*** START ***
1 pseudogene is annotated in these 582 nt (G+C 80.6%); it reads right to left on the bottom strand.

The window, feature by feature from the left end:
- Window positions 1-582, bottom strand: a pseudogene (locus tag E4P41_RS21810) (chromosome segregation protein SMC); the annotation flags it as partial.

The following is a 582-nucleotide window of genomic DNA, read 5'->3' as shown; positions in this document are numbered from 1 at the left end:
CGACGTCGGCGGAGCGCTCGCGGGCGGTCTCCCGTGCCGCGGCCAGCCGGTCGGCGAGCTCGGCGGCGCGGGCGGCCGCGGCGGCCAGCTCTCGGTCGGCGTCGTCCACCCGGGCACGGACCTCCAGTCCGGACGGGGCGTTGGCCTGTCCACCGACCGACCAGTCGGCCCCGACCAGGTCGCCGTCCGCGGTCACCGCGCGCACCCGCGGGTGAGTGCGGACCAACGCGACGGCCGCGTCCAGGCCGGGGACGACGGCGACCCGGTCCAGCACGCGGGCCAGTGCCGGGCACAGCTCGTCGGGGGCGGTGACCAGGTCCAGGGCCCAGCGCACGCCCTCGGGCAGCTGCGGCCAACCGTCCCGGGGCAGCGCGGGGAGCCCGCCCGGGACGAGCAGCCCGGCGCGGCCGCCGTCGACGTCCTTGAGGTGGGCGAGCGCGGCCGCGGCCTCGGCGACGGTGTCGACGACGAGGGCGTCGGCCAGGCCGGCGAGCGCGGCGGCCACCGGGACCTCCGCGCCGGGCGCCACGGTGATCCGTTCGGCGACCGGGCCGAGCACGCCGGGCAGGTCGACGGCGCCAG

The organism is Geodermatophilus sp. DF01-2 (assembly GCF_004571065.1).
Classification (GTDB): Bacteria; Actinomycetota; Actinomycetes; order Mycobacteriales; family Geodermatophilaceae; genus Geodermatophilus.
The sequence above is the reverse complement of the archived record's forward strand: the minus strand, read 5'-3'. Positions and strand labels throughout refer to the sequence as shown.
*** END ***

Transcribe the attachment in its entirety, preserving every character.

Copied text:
1 pseudogene is annotated in these 582 nt (G+C 80.6%); it reads right to left on the bottom strand.

The window, feature by feature from the left end:
- Window positions 1-582, bottom strand: a pseudogene (locus tag E4P41_RS21810) (chromosome segregation protein SMC); the annotation flags it as partial.

The following is a 582-nucleotide window of genomic DNA, read 5'->3' as shown; positions in this document are numbered from 1 at the left end:
CGACGTCGGCGGAGCGCTCGCGGGCGGTCTCCCGTGCCGCGGCCAGCCGGTCGGCGAGCTCGGCGGCGCGGGCGGCCGCGGCGGCCAGCTCTCGGTCGGCGTCGTCCACCCGGGCACGGACCTCCAGTCCGGACGGGGCGTTGGCCTGTCCACCGACCGACCAGTCGGCCCCGACCAGGTCGCCGTCCGCGGTCACCGCGCGCACCCGCGGGTGAGTGCGGACCAACGCGACGGCCGCGTCCAGGCCGGGGACGACGGCGACCCGGTCCAGCACGCGGGCCAGTGCCGGGCACAGCTCGTCGGGGGCGGTGACCAGGTCCAGGGCCCAGCGCACGCCCTCGGGCAGCTGCGGCCAACCGTCCCGGGGCAGCGCGGGGAGCCCGCCCGGGACGAGCAGCCCGGCGCGGCCGCCGTCGACGTCCTTGAGGTGGGCGAGCGCGGCCGCGGCCTCGGCGACGGTGTCGACGACGAGGGCGTCGGCCAGGCCGGCGAGCGCGGCGGCCACCGGGACCTCCGCGCCGGGCGCCACGGTGATCCGTTCGGCGACCGGGCCGAGCACGCCGGGCAGGTCGACGGCGCCAG

The organism is Geodermatophilus sp. DF01-2 (assembly GCF_004571065.1).
Classification (GTDB): Bacteria; Actinomycetota; Actinomycetes; order Mycobacteriales; family Geodermatophilaceae; genus Geodermatophilus.
The sequence above is the reverse complement of the archived record's forward strand: the minus strand, read 5'-3'. Positions and strand labels throughout refer to the sequence as shown.